16-20 0.6% Table Figure 8 - Footnote x% Table Figure 8 - Footnote x%
20-44 16.5% Table Figure 8 - Footnote x% Table Figure 8 - Footnote x%
45-64 32.8% 46.1% 34.5%
65+ 50.0% 34.6% 61.8%

Provincial/Territorial Influenza Hospitalizations and Deaths

In week 20, 37 hospitalizations were reported by participating provinces and territoriesootnote *. Influenza B accounted for the greatest proportion of hospitalizations, accounting for 65% of hospitalizations reported in week 20. The largest proportion of cases reported was in adults 65+ years of age (49%). Among hospitalizations for influenza B, children (0-19 years) represented 41% of cases.

Since the start of the 2015-16 season, 5,169 laboratory-confirmed influenza-associated hospitalizations have been reported. A total of 4,054 hospitalizations (78%) were due to influenza A and 1115 (22%) were due to influenza B. Of the 529 ICU admissions reported, 271 (51%) were due to influenza A(H1N1). A total of 255 deaths have been reported; all but 36 were associated with influenza A.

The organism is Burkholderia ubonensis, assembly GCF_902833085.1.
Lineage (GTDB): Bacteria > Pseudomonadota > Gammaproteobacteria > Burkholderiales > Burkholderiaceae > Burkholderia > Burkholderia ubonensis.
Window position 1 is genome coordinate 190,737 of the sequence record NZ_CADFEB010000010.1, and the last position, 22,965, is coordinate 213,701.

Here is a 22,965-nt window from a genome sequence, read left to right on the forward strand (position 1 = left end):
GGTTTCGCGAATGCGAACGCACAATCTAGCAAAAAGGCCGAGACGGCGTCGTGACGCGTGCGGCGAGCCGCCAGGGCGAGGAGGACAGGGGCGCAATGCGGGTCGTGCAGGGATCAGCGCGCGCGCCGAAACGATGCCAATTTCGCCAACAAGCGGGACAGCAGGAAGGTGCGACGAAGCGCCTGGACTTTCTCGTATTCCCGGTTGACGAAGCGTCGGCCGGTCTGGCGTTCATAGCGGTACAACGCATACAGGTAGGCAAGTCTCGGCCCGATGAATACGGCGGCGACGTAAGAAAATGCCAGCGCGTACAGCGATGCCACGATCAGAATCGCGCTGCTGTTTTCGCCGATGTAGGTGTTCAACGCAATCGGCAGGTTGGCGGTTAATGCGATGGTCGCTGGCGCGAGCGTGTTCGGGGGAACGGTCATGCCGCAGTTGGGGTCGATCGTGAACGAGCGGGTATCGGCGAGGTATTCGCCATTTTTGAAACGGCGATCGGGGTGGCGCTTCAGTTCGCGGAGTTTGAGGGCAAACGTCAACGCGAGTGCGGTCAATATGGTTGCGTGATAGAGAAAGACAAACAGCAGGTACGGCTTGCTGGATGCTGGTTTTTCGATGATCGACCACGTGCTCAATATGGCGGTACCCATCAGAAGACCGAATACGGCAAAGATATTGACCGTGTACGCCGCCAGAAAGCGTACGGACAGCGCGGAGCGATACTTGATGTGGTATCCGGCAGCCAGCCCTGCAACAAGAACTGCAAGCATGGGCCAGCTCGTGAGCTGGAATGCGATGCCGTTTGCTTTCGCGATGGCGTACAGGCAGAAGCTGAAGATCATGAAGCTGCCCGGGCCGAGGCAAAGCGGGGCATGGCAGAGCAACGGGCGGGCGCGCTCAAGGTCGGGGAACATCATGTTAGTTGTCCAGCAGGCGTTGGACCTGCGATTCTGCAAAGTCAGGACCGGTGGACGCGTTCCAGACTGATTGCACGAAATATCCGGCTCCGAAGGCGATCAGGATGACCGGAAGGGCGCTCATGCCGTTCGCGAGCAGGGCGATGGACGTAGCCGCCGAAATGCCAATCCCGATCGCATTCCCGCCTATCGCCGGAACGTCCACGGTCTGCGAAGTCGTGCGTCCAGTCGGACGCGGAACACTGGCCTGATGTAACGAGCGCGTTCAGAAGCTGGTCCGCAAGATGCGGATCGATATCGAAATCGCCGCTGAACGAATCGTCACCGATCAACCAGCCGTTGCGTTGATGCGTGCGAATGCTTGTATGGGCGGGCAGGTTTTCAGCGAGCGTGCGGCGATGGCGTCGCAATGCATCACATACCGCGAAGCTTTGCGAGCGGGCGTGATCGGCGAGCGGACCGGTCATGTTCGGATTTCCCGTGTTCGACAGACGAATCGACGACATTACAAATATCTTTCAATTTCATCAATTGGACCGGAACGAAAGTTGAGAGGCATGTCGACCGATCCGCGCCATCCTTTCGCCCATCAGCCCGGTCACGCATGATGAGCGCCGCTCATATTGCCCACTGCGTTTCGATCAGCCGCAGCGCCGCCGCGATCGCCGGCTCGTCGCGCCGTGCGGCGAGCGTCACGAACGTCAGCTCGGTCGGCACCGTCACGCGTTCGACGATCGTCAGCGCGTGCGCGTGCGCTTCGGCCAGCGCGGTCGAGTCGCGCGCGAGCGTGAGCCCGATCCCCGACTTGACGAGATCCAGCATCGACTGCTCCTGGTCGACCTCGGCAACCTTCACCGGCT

Overall this season, hospitalizations have been reported more frequently among adults ≥65 years of age. The largest proportion of ICU admissions was reported in adults 45-64years of age and the highest proportion of fatal cases was reported in adults ≥65 years of age (figure 9). Pediatric (0-19 years) and young to middle-aged adults (20-44 years) accounted for 29% of all hospitalizations and 5% of all deaths reported to date this season. Similar to findings from the IMPACT network, there have been more pediatric hospitalizations reported to date compared to the year-end totals in each of the previous four influenza seasons.

Figure 9. Percentage of hospitalizations, ICU admissions and deaths with influenza reported by age-group, Canada 2015-16

Figure 9
Figure 9 - Text Description
Age-group (years) Hospitalizations (n=5169) ICU admissions (n=529) Deaths (n=255)